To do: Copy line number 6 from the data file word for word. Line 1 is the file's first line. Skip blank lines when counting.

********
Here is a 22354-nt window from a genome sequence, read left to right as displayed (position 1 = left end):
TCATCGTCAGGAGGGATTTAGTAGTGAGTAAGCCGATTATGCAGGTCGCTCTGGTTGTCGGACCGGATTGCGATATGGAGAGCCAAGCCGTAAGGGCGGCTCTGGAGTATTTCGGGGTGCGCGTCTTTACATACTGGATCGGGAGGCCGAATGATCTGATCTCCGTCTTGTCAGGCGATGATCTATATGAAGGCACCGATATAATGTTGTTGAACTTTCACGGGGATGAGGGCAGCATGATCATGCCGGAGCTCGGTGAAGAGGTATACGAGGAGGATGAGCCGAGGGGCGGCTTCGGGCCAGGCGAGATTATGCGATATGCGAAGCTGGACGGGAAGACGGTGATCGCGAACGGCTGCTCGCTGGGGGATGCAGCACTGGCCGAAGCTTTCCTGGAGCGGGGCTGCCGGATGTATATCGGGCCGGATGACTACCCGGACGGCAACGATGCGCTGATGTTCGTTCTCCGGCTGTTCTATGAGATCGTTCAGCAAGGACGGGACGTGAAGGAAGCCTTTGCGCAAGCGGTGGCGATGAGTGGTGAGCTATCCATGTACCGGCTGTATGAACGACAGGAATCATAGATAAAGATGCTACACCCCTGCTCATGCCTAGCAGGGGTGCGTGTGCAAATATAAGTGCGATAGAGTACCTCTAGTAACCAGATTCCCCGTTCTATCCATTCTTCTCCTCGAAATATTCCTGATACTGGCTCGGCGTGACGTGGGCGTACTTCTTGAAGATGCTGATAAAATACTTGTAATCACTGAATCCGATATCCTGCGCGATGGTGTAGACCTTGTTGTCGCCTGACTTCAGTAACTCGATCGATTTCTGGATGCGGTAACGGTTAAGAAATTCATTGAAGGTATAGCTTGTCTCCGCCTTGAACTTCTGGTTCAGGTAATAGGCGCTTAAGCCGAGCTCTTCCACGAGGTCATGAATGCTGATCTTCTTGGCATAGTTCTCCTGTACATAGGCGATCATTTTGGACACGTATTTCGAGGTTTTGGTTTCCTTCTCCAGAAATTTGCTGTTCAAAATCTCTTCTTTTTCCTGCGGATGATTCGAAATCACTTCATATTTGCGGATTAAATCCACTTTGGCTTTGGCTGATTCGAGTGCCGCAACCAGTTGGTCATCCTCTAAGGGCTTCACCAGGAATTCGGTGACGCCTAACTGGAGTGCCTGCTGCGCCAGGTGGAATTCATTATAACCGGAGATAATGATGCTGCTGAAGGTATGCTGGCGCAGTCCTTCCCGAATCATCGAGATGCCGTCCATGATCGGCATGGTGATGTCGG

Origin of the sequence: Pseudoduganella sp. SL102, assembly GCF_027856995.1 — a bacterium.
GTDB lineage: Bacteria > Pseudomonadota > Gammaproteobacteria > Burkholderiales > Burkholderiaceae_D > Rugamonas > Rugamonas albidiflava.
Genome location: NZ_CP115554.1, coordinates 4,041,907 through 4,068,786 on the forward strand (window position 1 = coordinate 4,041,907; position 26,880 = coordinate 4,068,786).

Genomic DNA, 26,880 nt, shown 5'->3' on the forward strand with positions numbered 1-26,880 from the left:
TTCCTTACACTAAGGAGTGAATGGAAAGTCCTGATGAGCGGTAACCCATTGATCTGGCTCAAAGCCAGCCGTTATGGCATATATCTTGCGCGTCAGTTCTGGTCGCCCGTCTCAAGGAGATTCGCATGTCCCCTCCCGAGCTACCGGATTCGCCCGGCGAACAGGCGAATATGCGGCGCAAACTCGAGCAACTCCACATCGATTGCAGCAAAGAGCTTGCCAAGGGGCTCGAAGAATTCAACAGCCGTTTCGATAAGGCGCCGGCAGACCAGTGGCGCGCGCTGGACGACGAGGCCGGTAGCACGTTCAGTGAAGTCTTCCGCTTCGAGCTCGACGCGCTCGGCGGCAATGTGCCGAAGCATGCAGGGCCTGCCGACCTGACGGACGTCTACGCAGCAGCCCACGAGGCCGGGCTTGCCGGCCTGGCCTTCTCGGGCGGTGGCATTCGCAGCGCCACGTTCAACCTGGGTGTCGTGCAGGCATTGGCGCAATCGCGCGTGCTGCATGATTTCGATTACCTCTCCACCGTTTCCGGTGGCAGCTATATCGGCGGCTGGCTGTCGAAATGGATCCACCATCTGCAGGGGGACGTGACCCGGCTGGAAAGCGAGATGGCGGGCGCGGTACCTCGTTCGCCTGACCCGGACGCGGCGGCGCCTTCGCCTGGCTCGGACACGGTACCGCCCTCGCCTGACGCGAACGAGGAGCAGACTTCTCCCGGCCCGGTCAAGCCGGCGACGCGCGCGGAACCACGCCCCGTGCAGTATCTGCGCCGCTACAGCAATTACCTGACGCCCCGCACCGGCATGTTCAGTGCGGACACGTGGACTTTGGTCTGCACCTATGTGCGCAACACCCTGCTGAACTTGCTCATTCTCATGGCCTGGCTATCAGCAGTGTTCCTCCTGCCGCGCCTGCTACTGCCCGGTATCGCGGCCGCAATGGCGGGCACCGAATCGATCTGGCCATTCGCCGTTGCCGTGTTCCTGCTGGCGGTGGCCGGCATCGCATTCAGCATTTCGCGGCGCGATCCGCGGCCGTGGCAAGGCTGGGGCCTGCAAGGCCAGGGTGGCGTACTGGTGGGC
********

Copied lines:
Genomic DNA, 26,880 nt, shown 5'->3' on the forward strand with positions numbered 1-26,880 from the left: